Research News

Breaking Through the "Class Ceiling"

IPR associate Lauren Rivera discovers hiring at elite firms is skewed toward white, wealthy


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Employers at elite firms favor white, upper-class job applicants, Lauren Rivera finds in Pedigree.

The “American Dream”—that a child born into less-privileged circumstances can land a lucrative job solely through hard work—is a pipe dream, management and organizations professor and IPR associate Lauren Rivera discovers in her new book, Pedigree: How Elite Students Get Elite Jobs (Princeton University Press, 2015).

Rivera interviewed and observed hiring professionals at elite investment banks, consulting firms, and law firms (collectively, elite professional service, or “EPS” firms), perceiving that they overwhelmingly favored white, upper-class applicants during the hiring process.

“[T]hese employers end up systematically excluding smart, driven, and socially skilled students from less-privileged socioeconomic backgrounds from the highest-paying entry-level jobs in the United States,” she writes.

Recruiting

The firms Rivera studied focused their recruiting efforts only on students from specific prestigious educational institutions. In doing so, they reinforced class stratification, since over half of the student body at top business and law schools in the U.S. come from families at the top 10 percent of the income distribution.

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Lauren Rivera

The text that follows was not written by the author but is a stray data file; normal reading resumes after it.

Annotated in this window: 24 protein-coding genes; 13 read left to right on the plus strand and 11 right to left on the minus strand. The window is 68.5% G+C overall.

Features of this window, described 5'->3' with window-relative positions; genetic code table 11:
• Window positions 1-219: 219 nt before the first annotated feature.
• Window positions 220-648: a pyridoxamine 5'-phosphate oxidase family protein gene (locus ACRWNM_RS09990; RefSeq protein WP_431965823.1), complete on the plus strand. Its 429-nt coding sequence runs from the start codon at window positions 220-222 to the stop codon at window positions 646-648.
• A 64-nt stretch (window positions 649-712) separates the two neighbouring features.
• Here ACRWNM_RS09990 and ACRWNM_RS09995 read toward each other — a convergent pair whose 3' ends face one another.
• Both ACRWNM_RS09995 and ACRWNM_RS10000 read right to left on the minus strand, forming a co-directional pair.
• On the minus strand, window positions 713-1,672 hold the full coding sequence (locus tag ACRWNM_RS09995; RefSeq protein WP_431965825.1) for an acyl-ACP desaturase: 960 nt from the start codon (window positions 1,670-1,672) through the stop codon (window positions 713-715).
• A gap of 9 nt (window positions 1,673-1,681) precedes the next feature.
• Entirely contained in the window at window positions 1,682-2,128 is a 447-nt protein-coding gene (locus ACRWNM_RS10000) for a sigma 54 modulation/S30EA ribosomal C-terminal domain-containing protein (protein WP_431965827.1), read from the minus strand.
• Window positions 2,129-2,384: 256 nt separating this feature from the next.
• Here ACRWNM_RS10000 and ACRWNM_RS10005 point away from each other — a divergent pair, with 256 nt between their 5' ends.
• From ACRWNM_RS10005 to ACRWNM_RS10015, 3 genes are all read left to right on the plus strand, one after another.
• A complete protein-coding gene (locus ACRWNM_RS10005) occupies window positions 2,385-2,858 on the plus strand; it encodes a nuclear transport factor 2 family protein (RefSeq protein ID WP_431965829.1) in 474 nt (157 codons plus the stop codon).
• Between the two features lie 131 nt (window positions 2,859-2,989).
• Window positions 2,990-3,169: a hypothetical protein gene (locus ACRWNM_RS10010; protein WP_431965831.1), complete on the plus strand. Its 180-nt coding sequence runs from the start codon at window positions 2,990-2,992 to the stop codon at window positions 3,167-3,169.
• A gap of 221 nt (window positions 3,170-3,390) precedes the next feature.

After evaluating applicants’ education, hiring managers looked more at their extracurricular activities, and underemphasized their grades and work experience, “accessible” parts of a resume that might allow a less-advantaged candidate a foot in the door.

Applicants invited to interview were judged on “fit”—ostensibly, how well they would fit in with the company, but in reality, how much they had in common with their interviewer, who was likely someone white and upper-class.

“[T]he use of fit…created informal barriers for candidates who were different from the majority of a firm’s employees,” Rivera writes. 

Diversity

Evaluators took gender and race into consideration only under specific circumstances when hiring (e.g., when making sure there was a basic level of gender diversity among new hires). Often, they held minority applicants to higher standards due to prevailing stereotypes: For instance, women who made small mathematical errors were more likely to be rejected than men who did so.

There were some paths an applicant from a less-privileged background could take to be hired at an EPS firm, such as impressing an interviewer with a “rags-to-riches” story. Still, less-privileged applicants who were hired “tended to have preexisting social or institutional ties to elite individuals or organizations,” Rivera writes.

Reversing the Cycle

Rivera offers a number of ways that firms might remedy the “class ceiling” they reinforce through their hiring practices, including expanding recruitment to a wider array of schools, placing more emphasis on past job experience and grades, and training evaluators on conducting objective interviews.

“Such changes could begin to create a more level and effective playing field in the competition for the nation’s highest-paying entry-level jobs and access to its elite economic ranks,” she concludes.

Lauren Rivera is associate professor of management and organizations at the Kellogg School of Management at Northwestern University, associate professor of sociology, and an IPR associate.